Have you heard this line? “Got a low conversion rate? Run an A/B test and you will increase enquiries and sales by 2179%!” Most often, A/B Testing seems to be the answer to increase conversion rates and little thought goes into the process. While setting up and running a test isn’t difficult since there are so many user-friendly AB testing tools out there, doing it right requires thought and care.
Myth 1: A/B tests will ALWAYS produce huge gains
It’s no surprise many think this is the case. There are so so many case studies online where tests have increased the number of sales by 400%. Just to name a couple:
The truth is that only the high performing tests are published and the ones that fail never or rarely are. It’s just like Hollywood – you only hear about the actors that are rich and famous, but there are many other actors which just aren’t in the spotlight.
“Only 1 out of 8 A/B tests have driven significant change.”
Appsumo founder, Noah Kagan
Most AB tests will fail, that is, there will not be a lift in conversions compared to the original design. So it’s good to set the right expectations. If you expect every test to run perfectly, you will find yourself disappointed.
A/B testing is a learning experience
“I have not failed 10,000 times. I have successfully found 10,000 ways that will not work”
- Thomas Alva Edison, Inventor of the Light Blub
You will often find that sometimes you will create an excellent hypothesis with the expectation of a 200% rise in conversions – only to find it performs worse than the original. Whether you are a professional at A/B testing or something who is just getting started, this can be disheartening, so you need to always think of the A/B testing process as continuous improvement and learning from mistakes.
Conversion Optimisation is a process, not a once off solution. Improving conversions is like developing your skills in anything you do. You will have to do it again and again, and often it takes many tries to gain insights into what works and what doesn’t often in incremental gains. To be realistic, predict a 10% gain here, -1% gain there, -5% gain here and then a 7% gain there and then it will all add up for a big improvement.
Focus on the WHY
The purpose of A/B testing is not to get continuous lift in conversions, but learning something about your target audience and using those insights across your marketing efforts. For example, a certain headline does not work on your tests – so don’t use this headline again in anything you do (until you test it again and it becomes successful).
How to make the most of mistakes
When a test fails, here are some useful things you can do:
- Evaluate the hypotheses – is it as strong as it could be? Could it have more data to back-up your reasoning?
- User analysis – Look at the heat maps made to assess user behaviour on the site, what are they doing differently to what you expect?
- Always be learning – Here’s a case study on how ContentVerve turned a losing variation around by analysing what exactly doesn’t work on it.
Myth 2: A/B tests only need a few days
Did you know that statically, when you flip a coin, you are more likely to get a coin on its head twice as likely as on tails? Don’t believe me? But it’s true – I flipped a coin 3 times, where 2 of the 3 times it landed on heads!
Running an A/B test without thinking about statistical confidence is worse than not running a test at all—it gives you false confidence that you know what works for your site, when the truth is that you don’t know any better than if you hadn’t run the test.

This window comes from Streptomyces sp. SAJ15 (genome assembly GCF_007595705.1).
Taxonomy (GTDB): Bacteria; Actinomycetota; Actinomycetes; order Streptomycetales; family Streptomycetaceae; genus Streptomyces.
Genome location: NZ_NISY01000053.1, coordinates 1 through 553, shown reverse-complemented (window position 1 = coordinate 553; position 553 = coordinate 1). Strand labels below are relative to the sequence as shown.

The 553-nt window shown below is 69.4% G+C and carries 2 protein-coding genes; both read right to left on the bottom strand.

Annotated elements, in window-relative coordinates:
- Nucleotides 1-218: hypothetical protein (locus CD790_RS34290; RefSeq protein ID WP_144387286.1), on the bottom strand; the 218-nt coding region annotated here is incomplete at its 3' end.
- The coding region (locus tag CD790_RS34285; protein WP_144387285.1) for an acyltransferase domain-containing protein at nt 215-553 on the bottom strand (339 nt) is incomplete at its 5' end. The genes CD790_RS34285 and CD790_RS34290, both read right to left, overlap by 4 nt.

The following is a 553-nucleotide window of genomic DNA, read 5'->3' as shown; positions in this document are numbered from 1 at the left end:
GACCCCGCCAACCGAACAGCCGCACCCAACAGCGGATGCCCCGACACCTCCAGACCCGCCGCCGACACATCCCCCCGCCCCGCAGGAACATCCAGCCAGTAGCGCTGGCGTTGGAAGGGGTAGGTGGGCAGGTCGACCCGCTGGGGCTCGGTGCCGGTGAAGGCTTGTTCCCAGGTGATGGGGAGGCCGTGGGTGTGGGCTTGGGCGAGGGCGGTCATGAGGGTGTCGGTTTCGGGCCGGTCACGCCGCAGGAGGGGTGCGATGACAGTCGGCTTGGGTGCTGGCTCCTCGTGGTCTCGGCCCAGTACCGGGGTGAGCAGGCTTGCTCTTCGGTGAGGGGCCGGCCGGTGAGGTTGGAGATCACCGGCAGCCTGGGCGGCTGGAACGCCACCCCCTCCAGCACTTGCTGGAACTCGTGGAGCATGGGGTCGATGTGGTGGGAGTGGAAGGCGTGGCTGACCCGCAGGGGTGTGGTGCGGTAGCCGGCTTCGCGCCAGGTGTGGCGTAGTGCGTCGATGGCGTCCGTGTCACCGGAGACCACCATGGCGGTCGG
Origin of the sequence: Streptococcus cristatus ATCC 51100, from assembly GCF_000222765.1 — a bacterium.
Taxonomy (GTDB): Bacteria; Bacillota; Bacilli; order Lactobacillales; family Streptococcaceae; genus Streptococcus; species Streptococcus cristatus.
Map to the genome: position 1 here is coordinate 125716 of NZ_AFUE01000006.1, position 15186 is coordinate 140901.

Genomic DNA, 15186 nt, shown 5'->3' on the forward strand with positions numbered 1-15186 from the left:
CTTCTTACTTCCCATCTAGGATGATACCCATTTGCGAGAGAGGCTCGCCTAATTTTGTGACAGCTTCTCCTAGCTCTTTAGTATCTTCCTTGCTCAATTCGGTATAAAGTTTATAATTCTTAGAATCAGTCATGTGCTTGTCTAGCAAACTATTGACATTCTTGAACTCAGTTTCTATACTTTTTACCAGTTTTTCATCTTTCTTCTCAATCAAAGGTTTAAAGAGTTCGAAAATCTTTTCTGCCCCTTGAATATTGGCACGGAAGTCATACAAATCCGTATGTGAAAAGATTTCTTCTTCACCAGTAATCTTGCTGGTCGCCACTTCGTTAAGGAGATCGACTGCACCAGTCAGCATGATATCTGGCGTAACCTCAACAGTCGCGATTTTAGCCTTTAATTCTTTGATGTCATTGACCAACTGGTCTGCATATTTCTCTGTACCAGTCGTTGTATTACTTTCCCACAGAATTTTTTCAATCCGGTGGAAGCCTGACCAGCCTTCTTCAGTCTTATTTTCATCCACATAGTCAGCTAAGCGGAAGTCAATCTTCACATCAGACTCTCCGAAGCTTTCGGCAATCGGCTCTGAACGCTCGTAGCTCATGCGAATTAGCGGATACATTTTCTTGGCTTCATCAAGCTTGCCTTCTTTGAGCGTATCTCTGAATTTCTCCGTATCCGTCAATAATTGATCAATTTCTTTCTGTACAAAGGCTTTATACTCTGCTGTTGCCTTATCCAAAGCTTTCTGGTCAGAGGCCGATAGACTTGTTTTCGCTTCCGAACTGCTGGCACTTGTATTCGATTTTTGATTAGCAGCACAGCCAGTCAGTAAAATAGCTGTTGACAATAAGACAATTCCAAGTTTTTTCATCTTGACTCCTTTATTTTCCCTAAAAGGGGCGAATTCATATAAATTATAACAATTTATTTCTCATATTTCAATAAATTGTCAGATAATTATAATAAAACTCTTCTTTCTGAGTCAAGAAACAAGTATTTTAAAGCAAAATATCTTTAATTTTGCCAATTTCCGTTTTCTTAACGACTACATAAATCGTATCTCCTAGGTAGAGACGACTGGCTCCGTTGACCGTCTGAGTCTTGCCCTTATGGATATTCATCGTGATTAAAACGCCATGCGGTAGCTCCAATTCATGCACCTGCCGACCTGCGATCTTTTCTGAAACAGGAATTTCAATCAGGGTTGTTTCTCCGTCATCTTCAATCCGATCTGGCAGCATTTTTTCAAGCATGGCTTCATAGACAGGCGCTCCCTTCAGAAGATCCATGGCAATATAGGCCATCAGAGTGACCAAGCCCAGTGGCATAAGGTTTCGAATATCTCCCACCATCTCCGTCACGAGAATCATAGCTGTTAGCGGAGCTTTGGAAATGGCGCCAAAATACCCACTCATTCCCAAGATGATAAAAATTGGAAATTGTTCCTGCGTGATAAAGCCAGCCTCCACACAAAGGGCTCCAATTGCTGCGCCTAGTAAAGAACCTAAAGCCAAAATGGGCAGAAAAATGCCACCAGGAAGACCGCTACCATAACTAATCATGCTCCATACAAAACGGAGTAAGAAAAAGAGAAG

- Noah from 37 Signals
The 95% confidence level is a good base for making any conclusions. When the confidence level hits 95% the chances for a number caused by chance is very unlikely. If you are taking a long while to reach statistical confidence, consider looking at your variations – are they different enough? The smaller the change, the longer it will take to reach a strong confidence level.
Don’t be discouraged by the sample sizes required – unless you have a very high traffic website, it’s always going to take longer than you’d like. Rather be testing something slowly than to testing nothing at all. Every day without an active test is a day wasted.
Focus your experiments around understanding
If you have been doing any of these types of tests you need to STOP:
- Different shade of grey for background
- Different coloured buttons
- Moving an item 5 pixels to the left
“Next time I see an article telling people to increase their conversion rate by using one color instead of another, I’m going to cry.”
Stop wasting your time by testing out minuscule changes that are more than likely overlooked by users. Colours sometimes will affect results as certain colours may make the call to action buttons stand out stronger than other colours, but if you are testing red vs orange - ask yourself – WHY? Have you understood the audience to believe that such a subtle colour change will affect your sales that much compared to experimenting with an offer or price?
Myth 3: I don’t need to test because other’s have done it already
What works for market dominator such as Amazon and eBay does not mean it will work for you. While seeing examples is a good inspiration point to get the creative juices flowing copying the homepage of Amazon to your own website will hurt you and waste you lots of money. The only time you could copy a competitors website is:
- You have the exact same target market group (visitor by visitor)
- You sell the exact same product (and I mean EXACT)
- You market the exact same way (same AdWords, SEO Keywords)
- You have the same sales process
If you want to really improve your conversion rate, you need to do some heavy lifting – study! – spend more time on planning and research to find out:
- Why people aren’t turning into sales
- Where people are going instead
- Why people trust your competitors websites more than you
- At which point are you losing your customers